With the merger of Progress Energy now complete, Duke Energy (DUK) is the largest multistate holding company of regulated electric and gas utilities, with regulated utilities in the Carolinas, Indiana, Florida, Ohio, and Kentucky that deliver electricity and gas to about 7.1 million customers. Duke's competitive merchant power generation operates primarily in the Midwest, and its international energy segment owns and operates hydroelectric generation assets in Latin America.
As part of its overall debt structure, Duke Energy offers individual investors short-term demand notes with floating interest rates. PremierNotes is an investment in Duke's short-term paper that is meant to compete with money market funds, CDs and bank savings accounts. The instruments are designed to pay a minimum of 0.25% more than a money market account and adjust every Monday. Below is the current rates paid based on account balance, as of Feb. 11, 2013:
$10,000 to $49,999
$50,000 and over
Source: Duke Energy website
The concept is not new and several other large companies offer short-term demand notes directly to individual investors as well. General Electric (GE) offers a similar program called GE Interest Plus Corporate Notes and Ford (F) has its Ford Interest Advantage. More information on GE Interest Plus is here and on Ford Interest Advantage here. Both GE and Ford offer interest rates much lower than Duke at 1.1% for balances of $50,000 and up.
However, none of these products is insured by FDIC or by any other financial institute and, like other maturities of corporate paper, is subject to the credit risk of the issuer. While the interest received is slightly better than either a CD or a money market account and attempts to rival very short-term bond ETFs such as PIMCO Short Term Enhanced Bond EFT (MINT), the single issuer credit risk outweighs the added interest return for PremierNotes. Currently, the GE and Ford product offer single issuer credit risk without any added benefit in investor returns.
More information on Duke's PremierNotes can be found on its website here.
If investors want to invest in DUK, then just buy the stock.
DUK currently yields 4.5%, but is trading only a hair below its 52-week high. DUK topped out at $140 a share in April 2001 and $99 in Dec. 2006 and bottomed at $37 in Feb. 2009. However, DUK may be entering a time of uncertainty that may offer a bit better entry point for new investors.
The North Carolina legislature is voting on a bill that will revamp the North Carolina Utility Commission, firing the current seven commissioners and replacing them with five appointed by the Governor. While some believe these new commissioners may be more "business-friendly", it will remain an uncertainty. There is the potential for the new commissioners to be as "business-friendly" as their counterparts in Ohio and attempt to revamp current electric rates to the advantage of manufacturers and the detriment of the electric utilities including Duke. The revamping of the commissioners may also delay pending rate cases, adding additional uncertainty. Duke has two rather large rate cases pending before the commissioners. The House is slated to vote on the Senate-passed bill soon.
Another uncertainty is the "guarantee" DUK made to the Carolina commissions to save customers $650 million in fuel savings from its merger with Progress. As none of these savings is to the benefit of DUK, if management falls short of its commitment, the balance will come from shareholders in the form of lower profitability.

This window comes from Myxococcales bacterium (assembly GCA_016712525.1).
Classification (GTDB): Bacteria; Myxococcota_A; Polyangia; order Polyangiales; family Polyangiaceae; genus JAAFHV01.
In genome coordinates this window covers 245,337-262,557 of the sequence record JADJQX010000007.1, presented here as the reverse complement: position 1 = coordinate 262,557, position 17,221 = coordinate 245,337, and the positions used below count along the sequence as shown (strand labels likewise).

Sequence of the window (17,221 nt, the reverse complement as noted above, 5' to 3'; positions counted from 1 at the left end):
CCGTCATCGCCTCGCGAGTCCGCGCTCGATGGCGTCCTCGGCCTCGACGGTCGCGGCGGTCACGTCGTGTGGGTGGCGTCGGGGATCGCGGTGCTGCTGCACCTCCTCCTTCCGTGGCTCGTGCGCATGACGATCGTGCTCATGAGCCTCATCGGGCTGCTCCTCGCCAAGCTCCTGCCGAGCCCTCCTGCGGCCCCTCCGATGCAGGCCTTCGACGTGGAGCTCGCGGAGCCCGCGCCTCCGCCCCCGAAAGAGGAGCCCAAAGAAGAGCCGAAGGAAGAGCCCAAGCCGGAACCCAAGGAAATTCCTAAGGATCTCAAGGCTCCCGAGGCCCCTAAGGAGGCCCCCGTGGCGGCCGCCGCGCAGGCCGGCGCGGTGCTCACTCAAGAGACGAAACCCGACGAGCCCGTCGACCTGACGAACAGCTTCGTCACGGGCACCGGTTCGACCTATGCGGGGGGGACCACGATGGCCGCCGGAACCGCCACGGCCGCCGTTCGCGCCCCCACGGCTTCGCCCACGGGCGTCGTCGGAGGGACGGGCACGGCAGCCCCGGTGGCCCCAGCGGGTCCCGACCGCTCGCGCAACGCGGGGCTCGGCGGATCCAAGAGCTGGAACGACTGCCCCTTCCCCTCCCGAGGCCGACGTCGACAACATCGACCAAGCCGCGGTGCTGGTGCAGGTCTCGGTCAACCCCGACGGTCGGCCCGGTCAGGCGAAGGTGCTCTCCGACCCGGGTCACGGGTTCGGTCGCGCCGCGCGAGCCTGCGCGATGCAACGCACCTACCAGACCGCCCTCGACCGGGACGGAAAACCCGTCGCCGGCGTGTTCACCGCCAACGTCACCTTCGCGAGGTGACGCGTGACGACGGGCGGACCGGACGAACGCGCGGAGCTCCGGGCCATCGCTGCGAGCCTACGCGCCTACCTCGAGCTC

Pre-merger, Duke's regulated businesses comprised about 75% of its business. Post-merger, that number jumps to 90%. While management has slated capital expenditures of about $18 billion between now and 2016, maintaining an adequate allowable ROE will be critical to earnings growth.
Management recently announced year-end results and they fell within expectations. Adjusted EPS were $4.32 a share for the full year versus $4.38 in 2011. This year's adjusted earnings are expected to $4.35, 2014 is estimated to be $4.61 and 2015 earnings are projected to be $4.85. Management is expected to offer its guidance during Investors Day next week.
DUK currently pays a dividend of $3.06 annualized for a 4.5% yield. The dividend represents a 70% payout ratio and dividend growth has been 3.2% annually since 2008. The average yield over the past five years is 5.1%. To generate this average yield, share prices would have to decline to $60, down about 12% from its current price. DUK has a very low beta of 0.32, lower than the industry average of 0.83. Management has generated return on invested capital over the trailing 12 months of 2.7% and has a 5-yr average of 3.9%, compared to industry averages of 2.3% and 5.0% respectively.
The latest investor presentation of 4th quarter and year-end 2012 review can be found here (pdf).
Below is a table offered by finviz.com of the most recent broker upgrades and downgrades, along with price targets:
|15-Jan-13||Upgrade||UBS||Neutral → Buy||$65 → $70|
|18-Dec-12||Upgrade||Deutsche Bank||Hold → Buy||$68 → $69|
|6-Dec-12||Reiterated||FBR Capital||Mkt Perform||$63 → $66.50|
|3-Dec-12||Upgrade||Barclays||Equal Weight → Overweight||$68 → $69|
|21-Nov-12||Reiterated||FBR Capital||Mkt Perform||$66 → $63|
|1-Oct-12||Upgrade||Argus||Hold → Buy||$72|
Below is a graph of DUK share price action since last May.
In an overall market downdraft, investors may be able to pick up DUK shares closer to its average 5-year yield. At a yield of 5.0% or better, the potential total stock returns over the next three to five years could make DUK an attractive investment.
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